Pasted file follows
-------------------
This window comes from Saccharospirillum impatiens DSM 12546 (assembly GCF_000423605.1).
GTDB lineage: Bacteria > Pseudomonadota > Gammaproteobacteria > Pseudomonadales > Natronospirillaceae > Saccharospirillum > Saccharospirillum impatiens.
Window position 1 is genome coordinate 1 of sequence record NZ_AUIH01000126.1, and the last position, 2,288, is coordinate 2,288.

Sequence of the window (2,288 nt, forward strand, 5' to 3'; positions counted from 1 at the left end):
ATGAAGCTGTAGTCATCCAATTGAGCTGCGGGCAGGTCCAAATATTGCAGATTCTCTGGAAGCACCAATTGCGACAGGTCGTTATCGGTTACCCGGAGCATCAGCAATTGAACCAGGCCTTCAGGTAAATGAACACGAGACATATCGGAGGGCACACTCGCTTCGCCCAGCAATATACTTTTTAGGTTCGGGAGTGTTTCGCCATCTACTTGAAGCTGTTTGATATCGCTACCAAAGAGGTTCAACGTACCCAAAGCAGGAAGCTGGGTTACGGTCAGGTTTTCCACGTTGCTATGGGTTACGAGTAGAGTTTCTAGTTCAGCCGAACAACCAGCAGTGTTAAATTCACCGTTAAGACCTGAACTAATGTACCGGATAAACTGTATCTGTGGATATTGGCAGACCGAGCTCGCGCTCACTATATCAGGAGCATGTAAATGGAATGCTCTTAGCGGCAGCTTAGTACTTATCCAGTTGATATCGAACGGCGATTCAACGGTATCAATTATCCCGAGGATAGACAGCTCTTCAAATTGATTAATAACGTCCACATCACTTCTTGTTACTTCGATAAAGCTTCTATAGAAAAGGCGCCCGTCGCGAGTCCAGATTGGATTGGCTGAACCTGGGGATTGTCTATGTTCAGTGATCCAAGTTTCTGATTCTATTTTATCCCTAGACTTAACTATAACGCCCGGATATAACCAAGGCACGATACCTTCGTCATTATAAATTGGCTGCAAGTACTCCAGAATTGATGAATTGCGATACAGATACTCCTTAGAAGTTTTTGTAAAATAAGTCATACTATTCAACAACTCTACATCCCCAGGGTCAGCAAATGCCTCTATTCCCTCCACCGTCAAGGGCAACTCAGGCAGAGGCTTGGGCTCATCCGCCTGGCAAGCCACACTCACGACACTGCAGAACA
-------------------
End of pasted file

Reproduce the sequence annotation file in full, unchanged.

This window comes from Saccharospirillum impatiens DSM 12546 (assembly GCF_000423605.1).
GTDB lineage: Bacteria > Pseudomonadota > Gammaproteobacteria > Pseudomonadales > Natronospirillaceae > Saccharospirillum > Saccharospirillum impatiens.
Window position 1 is genome coordinate 1 of sequence record NZ_AUIH01000126.1, and the last position, 2,288, is coordinate 2,288.

Sequence of the window (2,288 nt, forward strand, 5' to 3'; positions counted from 1 at the left end):
ATGAAGCTGTAGTCATCCAATTGAGCTGCGGGCAGGTCCAAATATTGCAGATTCTCTGGAAGCACCAATTGCGACAGGTCGTTATCGGTTACCCGGAGCATCAGCAATTGAACCAGGCCTTCAGGTAAATGAACACGAGACATATCGGAGGGCACACTCGCTTCGCCCAGCAATATACTTTTTAGGTTCGGGAGTGTTTCGCCATCTACTTGAAGCTGTTTGATATCGCTACCAAAGAGGTTCAACGTACCCAAAGCAGGAAGCTGGGTTACGGTCAGGTTTTCCACGTTGCTATGGGTTACGAGTAGAGTTTCTAGTTCAGCCGAACAACCAGCAGTGTTAAATTCACCGTTAAGACCTGAACTAATGTACCGGATAAACTGTATCTGTGGATATTGGCAGACCGAGCTCGCGCTCACTATATCAGGAGCATGTAAATGGAATGCTCTTAGCGGCAGCTTAGTACTTATCCAGTTGATATCGAACGGCGATTCAACGGTATCAATTATCCCGAGGATAGACAGCTCTTCAAATTGATTAATAACGTCCACATCACTTCTTGTTACTTCGATAAAGCTTCTATAGAAAAGGCGCCCGTCGCGAGTCCAGATTGGATTGGCTGAACCTGGGGATTGTCTATGTTCAGTGATCCAAGTTTCTGATTCTATTTTATCCCTAGACTTAACTATAACGCCCGGATATAACCAAGGCACGATACCTTCGTCATTATAAATTGGCTGCAAGTACTCCAGAATTGATGAATTGCGATACAGATACTCCTTAGAAGTTTTTGTAAAATAAGTCATACTATTCAACAACTCTACATCCCCAGGGTCAGCAAATGCCTCTATTCCCTCCACCGTCAAGGGCAACTCAGGCAGAGGCTTGGGCTCATCCGCCTGGCAAGCCACACTCACGACACTGCAGAACA